Do IRB's Work? Not for Pseudo-Medicines.

Do IRB's Work?  Not for Pseudo-Medicines.

Homeopathy is 100% total nonsense.  No qualifiers.  It is completely divorced from the reality of known anatomy and physiology. My colleagues sometimes refer to homeopathy as highly implausible. I prefer to think of it as laughably impossible.

There is no way for homeopathy to have any effect outside of self-delusion, be it by the patient or the treating provider.

It is no surprise that reviews of homeopathy find it useless.

There is a paucity of good-quality studies of sufficient size that examine the effectiveness of homeopathy as a treatment for any clinical condition in humans. The available evidence is not compelling and fails to demonstrate that homeopathy is an effective treatment for any of the reported clinical conditions in humans.

It is water. Water will treat no illness except dehydration.

 So one would think given prior plausibility that homeopathy is totally useless and that careful reviews that find homeopathy useless that it would be difficult in 2014 to do an ethical clinical trial using homeopathy.

In the US, ethical considerations include

Social and clinical value

Every research study is designed to answer a specific question. Answering certain questions will have significant value for society or for present or future patients with a particular illness.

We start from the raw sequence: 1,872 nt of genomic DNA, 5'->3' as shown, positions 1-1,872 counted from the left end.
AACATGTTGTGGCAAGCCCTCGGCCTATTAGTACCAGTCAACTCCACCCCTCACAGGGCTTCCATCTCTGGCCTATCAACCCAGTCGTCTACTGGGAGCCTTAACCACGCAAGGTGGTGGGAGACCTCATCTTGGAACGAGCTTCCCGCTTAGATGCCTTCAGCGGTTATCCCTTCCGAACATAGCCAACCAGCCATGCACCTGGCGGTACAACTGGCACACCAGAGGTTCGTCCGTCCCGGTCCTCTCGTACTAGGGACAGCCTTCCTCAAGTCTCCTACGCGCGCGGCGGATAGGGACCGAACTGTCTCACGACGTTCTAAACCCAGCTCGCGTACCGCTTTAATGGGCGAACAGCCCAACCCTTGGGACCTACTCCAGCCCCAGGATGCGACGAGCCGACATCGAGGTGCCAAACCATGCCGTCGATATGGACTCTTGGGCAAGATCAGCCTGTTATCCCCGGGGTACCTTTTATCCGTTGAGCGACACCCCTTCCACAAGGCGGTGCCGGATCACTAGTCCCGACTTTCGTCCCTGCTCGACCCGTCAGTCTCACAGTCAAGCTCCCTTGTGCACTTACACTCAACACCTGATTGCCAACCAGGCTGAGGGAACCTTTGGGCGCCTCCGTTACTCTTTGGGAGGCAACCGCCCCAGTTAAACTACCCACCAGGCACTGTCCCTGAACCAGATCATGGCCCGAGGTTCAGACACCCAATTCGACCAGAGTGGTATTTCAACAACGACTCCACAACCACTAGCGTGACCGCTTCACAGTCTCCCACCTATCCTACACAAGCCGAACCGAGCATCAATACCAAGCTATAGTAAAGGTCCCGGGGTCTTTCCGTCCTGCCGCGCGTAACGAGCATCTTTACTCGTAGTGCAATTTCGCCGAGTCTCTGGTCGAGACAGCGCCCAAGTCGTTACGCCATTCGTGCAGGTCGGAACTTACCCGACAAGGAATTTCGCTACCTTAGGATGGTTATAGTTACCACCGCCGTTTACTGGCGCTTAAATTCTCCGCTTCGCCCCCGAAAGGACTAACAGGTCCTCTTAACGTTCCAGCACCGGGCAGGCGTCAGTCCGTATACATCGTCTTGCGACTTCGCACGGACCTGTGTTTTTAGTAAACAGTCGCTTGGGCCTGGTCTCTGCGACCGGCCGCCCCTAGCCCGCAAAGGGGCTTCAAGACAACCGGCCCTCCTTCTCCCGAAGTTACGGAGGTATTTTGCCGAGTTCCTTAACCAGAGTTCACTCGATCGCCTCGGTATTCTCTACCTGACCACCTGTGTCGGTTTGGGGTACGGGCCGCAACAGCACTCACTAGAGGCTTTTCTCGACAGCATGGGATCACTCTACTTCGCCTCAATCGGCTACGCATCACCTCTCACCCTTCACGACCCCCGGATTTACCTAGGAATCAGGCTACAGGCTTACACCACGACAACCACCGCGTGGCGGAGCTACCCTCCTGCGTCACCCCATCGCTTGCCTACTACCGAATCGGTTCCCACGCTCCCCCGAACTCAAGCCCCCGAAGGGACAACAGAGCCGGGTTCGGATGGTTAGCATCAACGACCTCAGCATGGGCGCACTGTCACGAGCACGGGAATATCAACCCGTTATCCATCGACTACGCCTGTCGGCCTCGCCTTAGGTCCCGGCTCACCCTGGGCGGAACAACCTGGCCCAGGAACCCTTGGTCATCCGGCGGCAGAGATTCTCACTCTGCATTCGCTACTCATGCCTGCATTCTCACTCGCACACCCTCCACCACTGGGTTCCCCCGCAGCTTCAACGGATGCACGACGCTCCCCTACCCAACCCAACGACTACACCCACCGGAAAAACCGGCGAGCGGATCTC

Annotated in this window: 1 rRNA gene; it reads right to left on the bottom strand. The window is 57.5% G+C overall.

Scientific validity

A study should be designed in a way that will get an understandable answer to the valuable research question… Invalid research is unethical because it is a waste of resources and exposes people to risk for no purpose

Favorable risk-benefit ratio

Homeopathy fails all the above.

As for children? For clinical trials you need

• The trial must involve no more than a minor increase over minimal risk.

• The treatments must be appropriate to the condition or to medical care that the child would otherwise receive.
• The treatment must either yield "generalizable knowledge" about the specific condition that is vital for understanding or treatment.
• The study is a reasonable opportunity to further the understanding, prevention, or alleviation of a serious problem that specifically affects children.

A trial of homeopathy in children would seem to fail these as well.

That is why I wonder why an IRB would approve A Placebo Controlled Study of Homeopathic Treatment of Children and Youth With ADHD.

Doing homeopathic research in children would appear to violate multiple basic principals of ethical medical research. Maybe because the research is in Canada it is OK, although their ethical guidelines appear violated as well.

I keep wondering how, in this century, IRB’s can continue to approve the wasting of patients time and health testing pseudo-medicines completely at odds with reality and ignore the basic ethical guidelines of clinical research.  Oh yeah.  Pseudo-medicines do not have to pay attention to the same standards as the rest of the medical community.

Points of Interest 12/24/2014